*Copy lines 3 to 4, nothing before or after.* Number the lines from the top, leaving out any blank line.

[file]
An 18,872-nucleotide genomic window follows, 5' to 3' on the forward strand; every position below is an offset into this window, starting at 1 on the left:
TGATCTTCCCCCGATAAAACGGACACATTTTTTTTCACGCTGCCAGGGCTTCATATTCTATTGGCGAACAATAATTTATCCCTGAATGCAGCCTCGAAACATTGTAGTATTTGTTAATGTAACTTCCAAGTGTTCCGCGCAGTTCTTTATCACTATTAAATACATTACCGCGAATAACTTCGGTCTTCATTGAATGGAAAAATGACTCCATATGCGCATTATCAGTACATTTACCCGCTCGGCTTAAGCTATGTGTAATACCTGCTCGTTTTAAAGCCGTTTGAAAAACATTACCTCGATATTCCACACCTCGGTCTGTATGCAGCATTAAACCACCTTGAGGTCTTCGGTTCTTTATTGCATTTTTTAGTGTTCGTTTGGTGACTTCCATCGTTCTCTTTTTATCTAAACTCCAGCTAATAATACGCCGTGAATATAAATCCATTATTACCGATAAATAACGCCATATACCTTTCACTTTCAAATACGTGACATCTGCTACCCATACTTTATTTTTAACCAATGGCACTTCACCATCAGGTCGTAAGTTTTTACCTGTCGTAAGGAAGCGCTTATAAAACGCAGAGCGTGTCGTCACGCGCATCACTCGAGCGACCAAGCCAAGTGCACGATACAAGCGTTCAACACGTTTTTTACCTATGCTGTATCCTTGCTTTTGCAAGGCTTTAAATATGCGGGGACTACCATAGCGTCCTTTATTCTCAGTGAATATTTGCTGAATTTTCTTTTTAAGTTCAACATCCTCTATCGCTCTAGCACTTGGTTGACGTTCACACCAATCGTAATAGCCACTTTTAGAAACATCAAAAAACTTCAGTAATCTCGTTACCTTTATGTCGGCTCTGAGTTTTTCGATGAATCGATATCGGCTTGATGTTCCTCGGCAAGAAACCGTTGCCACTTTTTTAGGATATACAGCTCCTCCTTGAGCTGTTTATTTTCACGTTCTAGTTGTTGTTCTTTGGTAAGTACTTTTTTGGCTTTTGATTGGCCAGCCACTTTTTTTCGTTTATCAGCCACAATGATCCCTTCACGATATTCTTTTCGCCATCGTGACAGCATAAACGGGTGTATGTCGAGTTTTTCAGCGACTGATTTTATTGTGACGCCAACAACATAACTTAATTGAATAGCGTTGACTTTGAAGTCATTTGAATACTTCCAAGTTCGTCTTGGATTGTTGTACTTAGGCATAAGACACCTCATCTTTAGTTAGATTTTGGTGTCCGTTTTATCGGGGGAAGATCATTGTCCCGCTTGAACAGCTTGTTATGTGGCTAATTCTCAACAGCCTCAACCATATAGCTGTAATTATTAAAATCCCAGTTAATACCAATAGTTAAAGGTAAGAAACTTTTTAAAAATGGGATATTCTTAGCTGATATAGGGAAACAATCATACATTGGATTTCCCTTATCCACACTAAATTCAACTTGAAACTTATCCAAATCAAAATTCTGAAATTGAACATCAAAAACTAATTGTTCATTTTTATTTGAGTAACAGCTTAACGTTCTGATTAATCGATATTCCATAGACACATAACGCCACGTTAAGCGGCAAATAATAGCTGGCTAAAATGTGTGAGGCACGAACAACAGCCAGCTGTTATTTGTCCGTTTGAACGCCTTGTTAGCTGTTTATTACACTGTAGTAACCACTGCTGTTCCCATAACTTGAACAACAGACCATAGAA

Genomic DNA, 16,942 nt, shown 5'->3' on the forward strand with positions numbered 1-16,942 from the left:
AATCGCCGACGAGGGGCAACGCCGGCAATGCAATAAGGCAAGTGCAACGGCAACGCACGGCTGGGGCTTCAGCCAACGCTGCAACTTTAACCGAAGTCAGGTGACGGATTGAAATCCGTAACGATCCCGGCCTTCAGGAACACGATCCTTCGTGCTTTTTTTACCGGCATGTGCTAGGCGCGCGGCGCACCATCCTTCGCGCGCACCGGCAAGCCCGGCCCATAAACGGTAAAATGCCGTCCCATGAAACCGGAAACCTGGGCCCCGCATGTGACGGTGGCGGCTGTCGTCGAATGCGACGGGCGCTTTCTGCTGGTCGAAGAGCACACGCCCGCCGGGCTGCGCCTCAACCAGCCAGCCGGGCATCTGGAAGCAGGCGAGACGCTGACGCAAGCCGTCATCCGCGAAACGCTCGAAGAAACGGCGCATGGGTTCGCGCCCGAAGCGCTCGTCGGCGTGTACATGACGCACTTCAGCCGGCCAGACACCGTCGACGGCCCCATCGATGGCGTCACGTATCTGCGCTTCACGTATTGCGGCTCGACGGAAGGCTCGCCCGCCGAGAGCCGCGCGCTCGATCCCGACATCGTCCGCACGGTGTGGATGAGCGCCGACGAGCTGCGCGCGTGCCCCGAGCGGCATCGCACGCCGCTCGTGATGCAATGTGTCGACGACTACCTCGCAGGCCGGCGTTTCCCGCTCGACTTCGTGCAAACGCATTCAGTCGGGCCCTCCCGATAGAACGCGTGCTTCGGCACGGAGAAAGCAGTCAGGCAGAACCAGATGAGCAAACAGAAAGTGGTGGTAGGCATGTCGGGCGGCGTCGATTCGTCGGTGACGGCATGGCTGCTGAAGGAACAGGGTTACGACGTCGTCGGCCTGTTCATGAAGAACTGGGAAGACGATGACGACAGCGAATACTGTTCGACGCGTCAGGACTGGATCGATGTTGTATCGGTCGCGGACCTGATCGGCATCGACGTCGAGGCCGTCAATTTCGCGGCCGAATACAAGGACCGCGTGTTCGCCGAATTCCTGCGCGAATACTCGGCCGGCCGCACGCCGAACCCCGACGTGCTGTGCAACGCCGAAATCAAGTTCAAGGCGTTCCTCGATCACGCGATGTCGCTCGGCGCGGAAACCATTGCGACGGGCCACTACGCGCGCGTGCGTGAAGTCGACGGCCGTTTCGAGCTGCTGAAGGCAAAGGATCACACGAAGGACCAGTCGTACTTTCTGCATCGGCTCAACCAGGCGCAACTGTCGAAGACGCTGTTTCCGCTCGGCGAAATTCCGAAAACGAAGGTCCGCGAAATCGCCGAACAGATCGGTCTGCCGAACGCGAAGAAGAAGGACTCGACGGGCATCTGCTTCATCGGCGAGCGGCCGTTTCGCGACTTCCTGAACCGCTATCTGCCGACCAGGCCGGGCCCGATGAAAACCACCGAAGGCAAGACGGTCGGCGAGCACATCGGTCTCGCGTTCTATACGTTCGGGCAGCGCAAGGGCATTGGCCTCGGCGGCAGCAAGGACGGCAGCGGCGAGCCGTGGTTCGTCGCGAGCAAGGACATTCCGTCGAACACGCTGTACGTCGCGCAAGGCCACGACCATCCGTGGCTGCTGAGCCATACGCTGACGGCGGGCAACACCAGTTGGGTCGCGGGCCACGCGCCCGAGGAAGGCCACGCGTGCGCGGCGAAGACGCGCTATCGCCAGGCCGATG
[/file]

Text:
Genomic DNA, 16,942 nt, shown 5'->3' on the forward strand with positions numbered 1-16,942 from the left:
AATCGCCGACGAGGGGCAACGCCGGCAATGCAATAAGGCAAGTGCAACGGCAACGCACGGCTGGGGCTTCAGCCAACGCTGCAACTTTAACCGAAGTCAGGTGACGGATTGAAATCCGTAACGATCCCGGCCTTCAGGAACACGATCCTTCGTGCTTTTTTTACCGGCATGTGCTAGGCGCGCGGCGCACCATCCTTCGCGCGCACCGGCAAGCCCGGCCCATAAACGGTAAAATGCCGTCCCATGAAACCGGAAACCTGGGCCCCGCATGTGACGGTGGCGGCTGTCGTCGAATGCGACGGGCGCTTTCTGCTGGTCGAAGAGCACACGCCCGCCGGGCTGCGCCTCAACCAGCCAGCCGGGCATCTGGAAGCAGGCGAGACGCTGACGCAAGCCGTCATCCGCGAAACGCTCGAAGAAACGGCGCATGGGTTCGCGCCCGAAGCGCTCGTCGGCGTGTACATGACGCACTTCAGCCGGCCAGACACCGTCGACGGCCCCATCGATGGCGTCACGTATCTGCGCTTCACGTATTGCGGCTCGACGGAAGGCTCGCCCGCCGAGAGCCGCGCGCTCGATCCCGACATCGTCCGCACGGTGTGGATGAGCGCCGACGAGCTGCGCGCGTGCCCCGAGCGGCATCGCACGCCGCTCGTGATGCAATGTGTCGACGACTACCTCGCAGGCCGGCGTTTCCCGCTCGACTTCGTGCAAACGCATTCAGTCGGGCCCTCCCGATAGAACGCGTGCTTCGGCACGGAGAAAGCAGTCAGGCAGAACCAGATGAGCAAACAGAAAGTGGTGGTAGGCATGTCGGGCGGCGTCGATTCGTCGGTGACGGCATGGCTGCTGAAGGAACAGGGTTACGACGTCGTCGGCCTGTTCATGAAGAACTGGGAAGACGATGACGACAGCGAATACTGTTCGACGCGTCAGGACTGGATCGATGTTGTATCGGTCGCGGACCTGATCGGCATCGACGTCGAGGCCGTCAATTTCGCGGCCGAATACAAGGACCGCGTGTTCGCCGAATTCCTGCGCGAATACTCGGCCGGCCGCACGCCGAACCCCGACGTGCTGTGCAACGCCGAAATCAAGTTCAAGGCGTTCCTCGATCACGCGATGTCGCTCGGCGCGGAAACCATTGCGACGGGCCACTACGCGCGCGTGCGTGAAGTCGACGGCCGTTTCGAGCTGCTGAAGGCAAAGGATCACACGAAGGACCAGTCGTACTTTCTGCATCGGCTCAACCAGGCGCAACTGTCGAAGACGCTGTTTCCGCTCGGCGAAATTCCGAAAACGAAGGTCCGCGAAATCGCCGAACAGATCGGTCTGCCGAACGCGAAGAAGAAGGACTCGACGGGCATCTGCTTCATCGGCGAGCGGCCGTTTCGCGACTTCCTGAACCGCTATCTGCCGACCAGGCCGGGCCCGATGAAAACCACCGAAGGCAAGACGGTCGGCGAGCACATCGGTCTCGCGTTCTATACGTTCGGGCAGCGCAAGGGCATTGGCCTCGGCGGCAGCAAGGACGGCAGCGGCGAGCCGTGGTTCGTCGCGAGCAAGGACATTCCGTCGAACACGCTGTACGTCGCGCAAGGCCACGACCATCCGTGGCTGCTGAGCCATACGCTGACGGCGGGCAACACCAGTTGGGTCGCGGGCCACGCGCCCGAGGAAGGCCACGCGTGCGCGGCGAAGACGCGCTATCGCCAGGCCGATG